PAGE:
Braves Took Care of East Part, Now Comes the Hard Part

MIAMI, FLORIDA - AUGUST 17: Ozzie Albies #1 and Austin Riley #27 of the Atlanta Braves celebrate with teammates after defeating the Miami Marlins 2-0 at loanDepot park on August 17, 2021 in Miami, Florida. (Photo by Michael Reaves/Getty Images)
MIAMI, FLORIDA - AUGUST 17: Ozzie Albies #1 and Austin Riley #27 of the Atlanta Braves celebrate with teammates after defeating the Miami Marlins 2-0 at loanDepot park on August 17, 2021 in Miami, Florida. (Photo by Michael Reaves/Getty Images) /
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The Atlanta Braves did exactly what they needed to do on their nine-game road trip against bad teams. But now it gets harder with the competition picking up. 

I’m not discounting anything the Atlanta Braves did in going 9-0 on their recent road trip against the Nationals, Marlins, and Orioles.

That’s exactly what they needed to do — and probably more. And it’s exactly what they weren’t doing earlier in the season that was so frustrating.

Not that you expect them to sweep every series against inferior opponents, but a lot of times they were just flat out losing those types of series.

In April they lost a four-game series to the Marlins and got shutout in a doubleheader loss to the Arizona Diamondbacks.

While the Toronto Blue Jays aren’t a bad team, it’s certainly not a team the Braves should have gone 0-6 against as they did in May.

In June they lost another series to the Marlins, and then right before the All-Star break when it looked like maybe they were turning a corner, they lost a series to the Pittsburgh Pirates.

So what they’ve done over the last two weeks, starting with that August 3 series against the Cardinals, has been amazing and what we’ve been waiting for all year.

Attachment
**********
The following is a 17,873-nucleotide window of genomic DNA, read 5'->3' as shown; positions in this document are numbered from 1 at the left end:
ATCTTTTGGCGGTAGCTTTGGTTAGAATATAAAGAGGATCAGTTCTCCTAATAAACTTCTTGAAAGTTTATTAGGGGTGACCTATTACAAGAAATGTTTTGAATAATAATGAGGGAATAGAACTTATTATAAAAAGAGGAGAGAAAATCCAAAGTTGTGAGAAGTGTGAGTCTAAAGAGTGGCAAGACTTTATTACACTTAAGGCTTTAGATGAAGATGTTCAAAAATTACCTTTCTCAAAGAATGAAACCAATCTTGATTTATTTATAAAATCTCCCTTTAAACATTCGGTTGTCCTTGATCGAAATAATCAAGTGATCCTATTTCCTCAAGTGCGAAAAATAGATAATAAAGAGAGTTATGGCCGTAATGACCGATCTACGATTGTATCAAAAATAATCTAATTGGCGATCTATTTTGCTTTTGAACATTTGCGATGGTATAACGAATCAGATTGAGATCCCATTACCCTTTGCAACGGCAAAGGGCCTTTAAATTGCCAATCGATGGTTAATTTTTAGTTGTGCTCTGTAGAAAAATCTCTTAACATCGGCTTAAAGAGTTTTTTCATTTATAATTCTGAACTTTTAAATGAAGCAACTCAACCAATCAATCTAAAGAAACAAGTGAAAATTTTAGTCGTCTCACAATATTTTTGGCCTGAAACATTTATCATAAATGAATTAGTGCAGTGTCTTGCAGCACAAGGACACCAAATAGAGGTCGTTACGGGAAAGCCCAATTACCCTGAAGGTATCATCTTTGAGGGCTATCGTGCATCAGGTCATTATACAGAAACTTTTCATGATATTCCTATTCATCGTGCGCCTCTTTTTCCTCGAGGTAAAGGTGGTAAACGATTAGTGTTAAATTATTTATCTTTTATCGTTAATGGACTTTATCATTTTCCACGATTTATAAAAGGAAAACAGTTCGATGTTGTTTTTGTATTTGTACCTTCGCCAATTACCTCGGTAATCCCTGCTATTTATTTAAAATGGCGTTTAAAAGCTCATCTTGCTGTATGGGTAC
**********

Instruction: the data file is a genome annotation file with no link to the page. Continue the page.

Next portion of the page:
In that stretch, they’ve gone 16-2 and gone from a 52-54 record and 3.5 games out of the NL East lead, to 68-56 with a 5-game lead in the division.

I’m not sure I’ve ever seen that dramatic of a turnaround in three-and-a-half weeks.

Braves: Now the Hard Part

The easy part is over and the Braves did what they needed to do, now they just have to maintain and survive the hard part.

Starting Monday night, they have two games with the red-hot Yankees who also have won nine in a row.

Then they play the San Francisco Giants who own the best record in the National League.

After that, they go to Los Angeles for three with the Dodgers who on paper certainly look like the best team in baseball.

And while many probably won’t consider the Rockies a tall task, they’ve been one of the best home teams in all of baseball this year. They’re 43-22 in Coors, which is where Atlanta will be for that four-game set.

Things do settle down after that with a pretty soft nine-game homestand against the Nationals, Marlins, and Rockies.

But then they go back out to the Westcoast to face the Giants, Diamondbacks, and Padres before ending the regular season at home against the Phillies and Mets.

It’s not the most impossible September schedule, but how they do through these next eight games will tell us a lot.

Have they just been beating up against bad teams, or are they ready to compete with some of the best in the game?

They have 38 games left. If they play .500 baseball the rest of the way they’ll still end up with 87 wins, which might be enough to win the division.

If you want to shoot for a safer goal, I think 92 wins probably wins you the division unless the Phillies just get red hot, which is possible with their September schedule.

To reach 92 wins they’d need to go 24-14 to finish the season. That seems like a lofty goal, but with how they’ve played recently it’s certainly possible.

If you try and map that out conservatively (no sweeps), let’s say they split with the Yankees and lose the series with the Giants and Dodgers — that’s 3-5 through their most difficult portion of the schedule left.

Then let’s say they get a four-game split against the Rockies, followed by series wins against the Nationals, Marlins, and Rockies. That brings the record up to 11-10.

We’ll say another series loss to the Giants and a four-game series win over the Diamondbacks followed by a four-game split with the Padres.

Now the record is at 17-15.

And being at home, let’s give the Braves series wins over the Phillies and Mets to finish the season giving them a record of 21-17 down the stretch. Which would give them an overall record of 89-73.

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That probably makes things a little closer than I’d like with the Phillies easy schedule in September. But that seems pretty realistic and attainable — just win the games you’re supposed to.